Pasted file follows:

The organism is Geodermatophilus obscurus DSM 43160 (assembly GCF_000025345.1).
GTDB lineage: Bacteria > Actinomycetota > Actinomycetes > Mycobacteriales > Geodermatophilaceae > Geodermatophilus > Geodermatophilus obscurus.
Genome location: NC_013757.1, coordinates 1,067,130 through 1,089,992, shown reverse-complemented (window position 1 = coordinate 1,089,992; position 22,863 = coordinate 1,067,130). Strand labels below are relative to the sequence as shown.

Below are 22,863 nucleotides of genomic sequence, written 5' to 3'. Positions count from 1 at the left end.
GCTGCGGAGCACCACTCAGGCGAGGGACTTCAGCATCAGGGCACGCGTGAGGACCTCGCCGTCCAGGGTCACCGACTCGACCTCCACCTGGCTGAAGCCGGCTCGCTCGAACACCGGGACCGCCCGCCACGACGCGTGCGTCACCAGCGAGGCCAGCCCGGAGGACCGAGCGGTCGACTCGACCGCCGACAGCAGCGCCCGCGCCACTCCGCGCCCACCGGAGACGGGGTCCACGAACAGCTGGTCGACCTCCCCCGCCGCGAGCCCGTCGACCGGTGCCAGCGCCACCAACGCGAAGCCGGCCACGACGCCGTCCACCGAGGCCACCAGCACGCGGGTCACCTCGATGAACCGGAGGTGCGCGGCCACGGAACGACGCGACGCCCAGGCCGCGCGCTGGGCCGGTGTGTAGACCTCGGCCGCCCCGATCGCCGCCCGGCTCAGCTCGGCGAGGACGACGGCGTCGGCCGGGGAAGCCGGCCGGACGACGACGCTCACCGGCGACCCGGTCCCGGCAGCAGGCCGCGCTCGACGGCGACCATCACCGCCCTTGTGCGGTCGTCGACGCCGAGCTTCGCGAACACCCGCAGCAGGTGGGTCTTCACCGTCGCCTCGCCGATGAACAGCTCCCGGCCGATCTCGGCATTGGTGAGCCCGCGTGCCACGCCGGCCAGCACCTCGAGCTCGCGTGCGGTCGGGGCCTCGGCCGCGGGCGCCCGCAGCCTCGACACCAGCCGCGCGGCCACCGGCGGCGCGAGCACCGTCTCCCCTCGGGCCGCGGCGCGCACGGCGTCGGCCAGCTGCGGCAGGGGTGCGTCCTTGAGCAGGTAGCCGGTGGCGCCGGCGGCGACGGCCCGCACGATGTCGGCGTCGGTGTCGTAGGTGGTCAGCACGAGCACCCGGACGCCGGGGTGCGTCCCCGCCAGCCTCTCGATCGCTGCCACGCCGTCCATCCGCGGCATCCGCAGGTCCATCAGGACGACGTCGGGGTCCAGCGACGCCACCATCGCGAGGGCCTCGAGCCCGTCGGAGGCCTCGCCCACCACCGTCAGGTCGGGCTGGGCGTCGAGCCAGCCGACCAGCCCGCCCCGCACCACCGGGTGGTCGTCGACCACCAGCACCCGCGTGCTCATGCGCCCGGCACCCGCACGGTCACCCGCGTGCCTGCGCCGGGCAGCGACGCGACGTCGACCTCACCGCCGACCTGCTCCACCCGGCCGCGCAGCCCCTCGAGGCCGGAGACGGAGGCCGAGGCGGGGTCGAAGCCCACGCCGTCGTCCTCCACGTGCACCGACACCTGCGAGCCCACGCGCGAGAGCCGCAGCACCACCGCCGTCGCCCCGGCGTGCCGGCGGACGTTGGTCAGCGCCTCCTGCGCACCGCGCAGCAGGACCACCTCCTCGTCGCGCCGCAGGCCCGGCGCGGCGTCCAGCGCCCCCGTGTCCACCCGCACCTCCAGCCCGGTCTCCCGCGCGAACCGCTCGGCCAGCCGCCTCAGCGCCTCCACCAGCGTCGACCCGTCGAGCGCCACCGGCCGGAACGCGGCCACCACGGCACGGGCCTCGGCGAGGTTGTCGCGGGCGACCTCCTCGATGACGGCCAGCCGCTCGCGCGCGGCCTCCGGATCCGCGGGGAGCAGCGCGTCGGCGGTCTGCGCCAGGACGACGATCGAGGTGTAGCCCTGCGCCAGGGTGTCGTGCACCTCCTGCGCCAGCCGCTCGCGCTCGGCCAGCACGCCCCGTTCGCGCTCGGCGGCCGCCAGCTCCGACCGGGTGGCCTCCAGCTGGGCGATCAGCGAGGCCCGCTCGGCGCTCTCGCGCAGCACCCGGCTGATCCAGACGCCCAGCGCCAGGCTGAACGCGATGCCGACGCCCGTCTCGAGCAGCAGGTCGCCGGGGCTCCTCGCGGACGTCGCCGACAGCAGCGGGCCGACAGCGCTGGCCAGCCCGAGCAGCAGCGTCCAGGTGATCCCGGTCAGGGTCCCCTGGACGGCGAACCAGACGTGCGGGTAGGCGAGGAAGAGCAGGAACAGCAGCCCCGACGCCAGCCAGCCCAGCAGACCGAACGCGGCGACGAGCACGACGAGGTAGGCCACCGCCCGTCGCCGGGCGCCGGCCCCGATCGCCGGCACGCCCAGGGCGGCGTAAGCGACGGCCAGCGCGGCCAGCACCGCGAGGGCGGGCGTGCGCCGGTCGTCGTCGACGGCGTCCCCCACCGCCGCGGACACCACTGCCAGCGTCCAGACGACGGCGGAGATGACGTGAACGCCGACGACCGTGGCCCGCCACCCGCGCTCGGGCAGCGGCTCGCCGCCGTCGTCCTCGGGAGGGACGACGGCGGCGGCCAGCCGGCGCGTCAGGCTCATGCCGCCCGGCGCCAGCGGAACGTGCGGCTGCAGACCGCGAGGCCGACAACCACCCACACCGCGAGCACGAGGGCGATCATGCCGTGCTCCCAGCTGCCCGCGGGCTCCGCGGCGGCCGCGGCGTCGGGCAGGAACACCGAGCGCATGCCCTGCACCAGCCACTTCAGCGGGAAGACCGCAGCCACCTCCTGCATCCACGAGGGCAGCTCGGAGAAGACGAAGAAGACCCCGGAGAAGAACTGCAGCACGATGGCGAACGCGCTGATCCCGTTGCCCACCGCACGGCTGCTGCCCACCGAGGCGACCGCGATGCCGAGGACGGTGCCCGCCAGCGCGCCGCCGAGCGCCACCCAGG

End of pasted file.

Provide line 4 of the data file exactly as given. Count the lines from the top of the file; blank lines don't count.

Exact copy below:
Below are 22,863 nucleotides of genomic sequence, written 5' to 3'. Positions count from 1 at the left end.